Previous OSA studies have observed associations with asthma, metabolic syndrome, insulin resistance, hypothyroidism, and depression17,18,19,20,21,22. Furthermore, based on previous studies, a biological association between obstructive sleep apnea and smoking can be found. Smoking is widely known to negatively affect respiratory function, causing inflammation and swelling of the upper airway23. This phenomenon can also lead to obstruction and difficulty breathing during sleep, resulting in symptoms such as snoring, panting, and interrupted sleep. We also assume that smoking reduces muscle tension in people and causes structural changes in the upper airway by accumulating pharyngeal fat, which can contribute to the severity of OSA symptoms24. Finally, it increases oxidative stress and inflammation throughout the body, leading to sleep disorders and the development of an arousal threshold that makes it easier to wake up25.

There is biological plausibility of disorders between smoking and OSA; however, a significant relationship has not been conclusively established within more definitive physiologic studies26. Therefore, this study aimed to investigate the association between smoking and OSA using the STOP-Bang index in a representative population of Korean adults27.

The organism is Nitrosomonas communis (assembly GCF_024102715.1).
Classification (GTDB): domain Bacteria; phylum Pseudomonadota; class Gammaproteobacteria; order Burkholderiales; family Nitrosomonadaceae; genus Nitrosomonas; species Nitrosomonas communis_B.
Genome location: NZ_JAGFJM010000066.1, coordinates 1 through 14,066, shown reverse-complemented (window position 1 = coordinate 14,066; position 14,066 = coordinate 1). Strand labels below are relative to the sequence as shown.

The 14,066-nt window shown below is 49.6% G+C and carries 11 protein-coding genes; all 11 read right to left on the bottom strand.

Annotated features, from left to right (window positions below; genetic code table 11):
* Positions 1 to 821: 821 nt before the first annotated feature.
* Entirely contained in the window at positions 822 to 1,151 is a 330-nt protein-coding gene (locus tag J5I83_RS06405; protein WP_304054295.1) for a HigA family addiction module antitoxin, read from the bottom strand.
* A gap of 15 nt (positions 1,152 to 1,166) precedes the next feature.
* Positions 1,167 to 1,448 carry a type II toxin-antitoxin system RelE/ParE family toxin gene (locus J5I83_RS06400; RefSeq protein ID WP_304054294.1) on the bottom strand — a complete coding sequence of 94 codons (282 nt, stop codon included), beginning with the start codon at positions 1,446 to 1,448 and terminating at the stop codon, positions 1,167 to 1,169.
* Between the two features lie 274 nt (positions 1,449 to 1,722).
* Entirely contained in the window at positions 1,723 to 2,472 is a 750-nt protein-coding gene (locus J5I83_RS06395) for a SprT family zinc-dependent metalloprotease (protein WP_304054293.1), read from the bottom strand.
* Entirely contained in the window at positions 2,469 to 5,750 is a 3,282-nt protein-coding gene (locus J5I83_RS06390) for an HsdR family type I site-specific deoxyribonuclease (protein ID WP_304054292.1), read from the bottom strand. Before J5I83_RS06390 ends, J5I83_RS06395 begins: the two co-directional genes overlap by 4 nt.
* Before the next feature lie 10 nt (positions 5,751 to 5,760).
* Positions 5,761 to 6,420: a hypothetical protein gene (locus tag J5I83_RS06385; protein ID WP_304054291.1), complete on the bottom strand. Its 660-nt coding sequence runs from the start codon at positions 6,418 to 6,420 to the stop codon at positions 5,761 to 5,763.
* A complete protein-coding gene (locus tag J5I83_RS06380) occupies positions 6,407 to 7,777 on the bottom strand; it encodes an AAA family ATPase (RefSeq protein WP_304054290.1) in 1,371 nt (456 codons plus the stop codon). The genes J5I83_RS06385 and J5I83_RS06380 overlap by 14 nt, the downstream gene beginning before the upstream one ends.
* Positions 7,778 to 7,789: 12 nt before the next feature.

Data used in this study were obtained from the Korea National Health and Nutrition Examination Survey28, a cross-sectional survey. This survey is conducted annually by the Korea Disease Control and Prevention Agency (KDCA). It uses a stratified, multi-stage cluster sampling design based on age, gender, and geographic area28. The KNAHNES is reliable for Korean health policies and programs, and it is publicly accessible data. This study did not require ethical approval as the KNHANES complies with the Helsinki Declaration29.

Study population

In 2020, the total number of respondents was 7359. Individuals aged between 1 and 18 years were excluded due to the lack of smoking information (N = 1,820). Additionally, respondents under age 40 were excluded because they were not measured using the STOP-Bang index (N = 1804). Participants with missing data were also excluded (N = 293). Finally, a sample of 3442 participants (1465 males and 1977 females) was analyzed in this study (Fig. 1).

Figure 1
figure 1

Flowchart of study participants displaying the inclusion and exclusion.